I, too, was a reluctant nudist. Most nudists are for the first 10 minutes.
Having some experience now, I must say that in his new book, “Naked at Lunch,” Mark Haskell Smith nails the many variations in the clothing-optional world.
The key one is that Europe is relaxed about it. Nobody gets prosecuted for nudity in Europe, unlike in my own tiny town, where an octogenarian walked a mile down a state beach to privacy, took a brief naked dip, lay on his towel and was booted awake by a ranger and arrested on a charge of public indecency. He paid a $500 fine.
Smith is not a nudist or a prude, he says, but is “fascinated by subcultures,” especially those “deemed morally suspect or quasi-legal.” (His last book was about Olympic global efforts to grow great marijuana.)
His wife, learning of his nudity plans and having none of her own, wonders why he won’t write a book about cheese. His dermatologist warns him by describing what befell one patient who liked to stand on his head nude.
Nonetheless, he “drops trou” (an annoying expression he uses often) on a nude cruise where “penises dangled” and “buttocks could swing … without restriction.” He visits a nudist resort in California, where his first reaction is not, “Wow, we’re all naked here!” but “Wow, these people are really old!”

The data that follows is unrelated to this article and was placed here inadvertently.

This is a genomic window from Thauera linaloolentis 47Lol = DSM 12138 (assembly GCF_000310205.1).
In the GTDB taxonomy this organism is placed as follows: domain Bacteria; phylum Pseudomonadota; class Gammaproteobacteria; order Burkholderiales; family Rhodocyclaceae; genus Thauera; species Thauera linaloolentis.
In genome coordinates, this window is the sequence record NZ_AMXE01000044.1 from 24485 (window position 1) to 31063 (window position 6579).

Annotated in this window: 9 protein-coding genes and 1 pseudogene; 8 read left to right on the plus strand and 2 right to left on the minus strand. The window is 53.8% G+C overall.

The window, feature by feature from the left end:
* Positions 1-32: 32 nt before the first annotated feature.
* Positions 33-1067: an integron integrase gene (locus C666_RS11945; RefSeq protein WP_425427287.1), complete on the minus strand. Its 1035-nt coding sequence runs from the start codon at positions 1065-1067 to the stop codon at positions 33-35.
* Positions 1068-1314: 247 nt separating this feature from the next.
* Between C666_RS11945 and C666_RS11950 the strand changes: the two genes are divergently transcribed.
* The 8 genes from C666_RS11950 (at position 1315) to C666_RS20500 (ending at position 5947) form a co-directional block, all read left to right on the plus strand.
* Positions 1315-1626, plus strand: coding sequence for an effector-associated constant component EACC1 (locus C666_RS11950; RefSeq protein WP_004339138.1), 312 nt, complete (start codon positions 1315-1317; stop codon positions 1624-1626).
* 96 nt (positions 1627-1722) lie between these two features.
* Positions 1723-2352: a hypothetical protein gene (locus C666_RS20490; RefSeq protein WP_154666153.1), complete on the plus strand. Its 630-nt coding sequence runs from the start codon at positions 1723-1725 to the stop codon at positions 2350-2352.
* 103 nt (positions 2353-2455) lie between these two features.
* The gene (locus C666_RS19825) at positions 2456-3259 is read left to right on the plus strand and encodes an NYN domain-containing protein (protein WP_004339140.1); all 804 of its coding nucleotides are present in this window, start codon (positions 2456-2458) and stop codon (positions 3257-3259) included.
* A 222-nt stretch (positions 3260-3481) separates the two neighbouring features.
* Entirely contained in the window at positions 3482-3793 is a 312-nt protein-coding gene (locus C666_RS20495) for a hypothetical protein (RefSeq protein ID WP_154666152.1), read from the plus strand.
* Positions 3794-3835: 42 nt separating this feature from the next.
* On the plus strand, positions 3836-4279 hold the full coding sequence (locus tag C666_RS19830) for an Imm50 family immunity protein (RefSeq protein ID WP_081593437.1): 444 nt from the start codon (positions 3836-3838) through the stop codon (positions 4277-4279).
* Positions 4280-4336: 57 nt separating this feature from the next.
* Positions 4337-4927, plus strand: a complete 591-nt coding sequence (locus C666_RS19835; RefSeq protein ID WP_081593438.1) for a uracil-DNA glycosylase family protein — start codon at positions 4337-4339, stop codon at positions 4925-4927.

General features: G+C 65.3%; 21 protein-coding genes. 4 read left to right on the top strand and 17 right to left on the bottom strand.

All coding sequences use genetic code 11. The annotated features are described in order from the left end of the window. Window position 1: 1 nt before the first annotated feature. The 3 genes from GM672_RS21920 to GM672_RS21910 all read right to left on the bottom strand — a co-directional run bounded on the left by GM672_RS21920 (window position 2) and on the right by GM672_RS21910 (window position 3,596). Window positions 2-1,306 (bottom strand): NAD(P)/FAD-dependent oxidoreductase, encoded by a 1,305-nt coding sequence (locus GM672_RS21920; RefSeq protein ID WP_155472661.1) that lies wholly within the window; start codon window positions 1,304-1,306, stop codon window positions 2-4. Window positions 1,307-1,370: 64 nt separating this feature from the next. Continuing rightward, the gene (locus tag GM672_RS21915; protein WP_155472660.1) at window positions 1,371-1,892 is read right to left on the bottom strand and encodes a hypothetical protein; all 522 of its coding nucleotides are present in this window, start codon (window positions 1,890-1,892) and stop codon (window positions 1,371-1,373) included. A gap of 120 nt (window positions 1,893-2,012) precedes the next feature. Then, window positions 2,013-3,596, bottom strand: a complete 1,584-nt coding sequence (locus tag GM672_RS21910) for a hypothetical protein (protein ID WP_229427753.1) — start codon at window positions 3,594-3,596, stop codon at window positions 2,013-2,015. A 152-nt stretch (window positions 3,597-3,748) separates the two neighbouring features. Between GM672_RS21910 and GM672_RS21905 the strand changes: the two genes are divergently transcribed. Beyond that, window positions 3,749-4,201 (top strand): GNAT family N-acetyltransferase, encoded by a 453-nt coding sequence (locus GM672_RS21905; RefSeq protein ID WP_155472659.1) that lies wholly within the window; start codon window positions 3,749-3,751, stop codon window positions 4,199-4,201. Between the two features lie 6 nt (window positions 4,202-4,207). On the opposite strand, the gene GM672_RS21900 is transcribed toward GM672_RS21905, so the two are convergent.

He browses America’s nudist library at a nudist resort in Kissimmee, Fla., and learns that an early nudist magazine was distributed to World War II troops to help them cope in lieu of prostitutes. And he hikes naked for a week through the Austrian forest with 19 nude strangers, soon friends.
For a few long chapters he recounts the history of nakedness (even Hitler gets involved, closing some nudist resorts, opening others) and recent legal work to open more U.S. beaches to nudism. (Only nine exist where you are safe from challenge.)
But the book is breezily written, warmly personal and largely nonjudgmental. (Exception: “The obesity epidemic appears to have hit American nudism especially hard.”) He comes around to relaxing, enjoying himself and wondering what the big deal is.
He debunks myths that social nudism is about sex, or that nakedness is erotic. It can, however, be exhilarating.
Mastectomies, zipper scars, cottage cheese, huge and tiny, dark or light, we’re all specimens in the human family, a fact no better appreciated than when we let ourselves hang loose.
Susan Ager is a former columnist for the Detroit Free Press. She is at Susan@ susanager.com.